Aloe vera in the Management of Type-2 Diabetes

Author: Lex M. Cowsert, PhD
Diabetes is a chronic and incurable disease that is characterize by uncontrolled elevated blood glucose levels that lead to numerous secondary diseases of the kidney, cardiovascular system and nervous system.  There are two major types of diabetes classified by mechanism of blood glucose deregulation.

Type-1 diabetes, also known as insulin-dependent diabetes, is an absolute lack of insulin production in the body caused by autoimmune-mediated destruction of the pancreatic β-cells. Type 1 diabetes can occure at any age but is most often diagnosed in children, adolescents or young adults. Type1 diabetes represents only a minor fraction of the total cases of diabetes in the U.S. accounting for approximately 10 percent of the diagnoses cases. Because of the total lack of insulin production, type-1 diabetics are absolutely dependent on receiving insulin from external sources.

Type-2 diabetes, also known as insulin-independent diabetes, usually starts adulthood.  Type-2 diabetes is characterized by uncontrolled chronic elevated blood glucose levels. Type-2 diabetes is caused by a combination of insulin resistance of fat, liver, and muscle cells, reduced insulin levels, and increased hepatic glucose production. Type-2 diabetes can usually be managed through diet and exercise.  But several antidiabetic drugs have emerged for the management of severe cases of type-2 diabetes.
It is estimated that more than 28.5 million Americans (or 8.3 of the total US population) suffer from diabetes. (1) The percent of the population with diabetes increases with age such that by ages 65 and older 26.9 of the population has diabetes.  The number of people with diabetes is growing at an alarming rate with approximately 1.9 million new cases of diabetes diagnosed each year.  Even more concerning is that 2005-2008 survey data suggest that 35 percent of U.S. adults ≥20 years of age and 50 percent of adults ≥65 years of age had pre-diabetes.  Based on the 2010 U.S. population it is estimated that 79 million adults in the U.S. ages ≥20 years are in some stage of pre-diabetes. (2) Because type-2 diabetes usually develops slowly, most pre-diabetics are not aware of their condition until they have an acute diabetic event.
Risk factors for type-2 diabetes include age (≥45 years), obesity, high blood pressure, HDL cholesterol ≤ 35 mg/dl, triglyceride level ≥ 250 mg/dl, lack of exercise, as well as other environmental and genetic factors.  Symptoms of type-2 diabetes include blurred vision, fatigue, increased appetite, increased thirst, and increased urination.  Complications of diabetes include heart disease, stroke, high blood pressure, kidney disease, nervous system disease, amputations, disability, and early death. Diabetes is the leading cause of blindness among adults age 20-74 years old. About 4.2 million diabetics (28 of diabetics ≥40 years of age have significant diabetic related vision problems.  The direct medical cost of diabetes in the U.S. is $116 billion and the indirect cost (disability, work loss, premature mortality) is $58 billion. (2)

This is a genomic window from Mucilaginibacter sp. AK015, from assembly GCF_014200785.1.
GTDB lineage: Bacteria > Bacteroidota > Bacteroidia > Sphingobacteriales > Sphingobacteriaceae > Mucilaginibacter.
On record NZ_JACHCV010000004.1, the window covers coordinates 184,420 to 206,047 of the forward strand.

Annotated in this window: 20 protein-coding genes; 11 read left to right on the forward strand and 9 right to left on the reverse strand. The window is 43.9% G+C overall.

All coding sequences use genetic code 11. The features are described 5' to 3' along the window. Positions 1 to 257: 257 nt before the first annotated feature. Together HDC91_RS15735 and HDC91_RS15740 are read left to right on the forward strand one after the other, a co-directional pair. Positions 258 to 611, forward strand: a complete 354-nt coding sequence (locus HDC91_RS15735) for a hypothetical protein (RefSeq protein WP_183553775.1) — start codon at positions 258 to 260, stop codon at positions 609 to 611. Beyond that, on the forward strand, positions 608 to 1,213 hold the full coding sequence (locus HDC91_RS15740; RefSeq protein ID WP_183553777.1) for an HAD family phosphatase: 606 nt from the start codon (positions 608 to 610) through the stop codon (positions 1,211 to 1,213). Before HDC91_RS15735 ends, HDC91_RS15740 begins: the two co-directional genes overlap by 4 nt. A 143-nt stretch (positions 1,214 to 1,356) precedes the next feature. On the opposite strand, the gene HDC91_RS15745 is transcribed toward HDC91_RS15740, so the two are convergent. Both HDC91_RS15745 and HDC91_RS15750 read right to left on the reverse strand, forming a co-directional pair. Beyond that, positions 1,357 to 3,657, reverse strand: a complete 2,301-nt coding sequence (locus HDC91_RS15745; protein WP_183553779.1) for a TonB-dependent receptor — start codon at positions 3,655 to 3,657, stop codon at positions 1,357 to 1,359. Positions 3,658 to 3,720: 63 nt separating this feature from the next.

In many cases disease progression and complications of type 2 diabetes can be delayed, minimized, or avoided with early detection and proper blood glucose management through diet and exercise.   Type-2 diabetes has a long asymptomatic pre-diabetic phase during which complications begin to develop. The earlier the detection of pre-diabetes or type-2 diabetes the higher the likelihood of avoidance of serious complications. In spite of best efforts, some particularly difficult cases of type-2 diabetes may require additional medication to control blood glucose levels. These medications often have significant side effects including acute hypoglycemic episodes and possible cardiovascular side effects. (3)  The most severe cases of type-2 diabetes fail to respond to medication leaving the patient with few therapeutic alternatives. Helpful information regarding steps that can be taken to diagnose and manage pre-diabetes and type-2 diabetes can be found on the American Diabetes Association web site. (4)
Aloe vera has been recognized and coveted as a medicinal plant for thousands of years. (5)  More recently, through modern scientific research, the active ingredients and their underlying mechanisms of action, responsible for Aloe vera\'s many beneficial medicinal activities are being uncovered. In 1989, Acemannan, a long chain, mannose rich, polysaccharide was identified as the primary active ingredient in Aloe vera inner leaf gel. (6, 7)  Since then more than 3,690 scientific articles have been published worldwide exploring the various medicinal activities of Aloe vera and Acemannan preparations.  One important outcome of these studies has been the recognition that the medicinal activities of Aloe vera are acutely sensitive to the methods of preparation and that many of the commonly used methods of preparation actually destroy or inactivate Acemannan. (8, 9)  As a result, many early scientific studies were conducted using what we now recognize as likely suboptimal preparations of Acemannan.  This broad range of Acemannan activity used in early scientific studies has led to conflicting scientific reports, which, in turn, has led to many myths and misconceptions about the true medical benefits of Aloe vera inner leaf gel and its major active ingredient Acemannan. (10)
Currently there is no standardized method to measure Acemannan activity, as a result, there still remains a broad range of Acemannan quality and activity in Aloe vera products on the market today. (11, 12) To begin to address this The International ALOE Science Council (IASC) has set minimum standards for products to receive IASC certification. (13) The IASC also publishes lists of: Companies, Finished Products & Raw Materials Completing IASC Certification; Companies & Products No Longer Certified by the IASC; and Facilities Certified by the IASC. (14-16)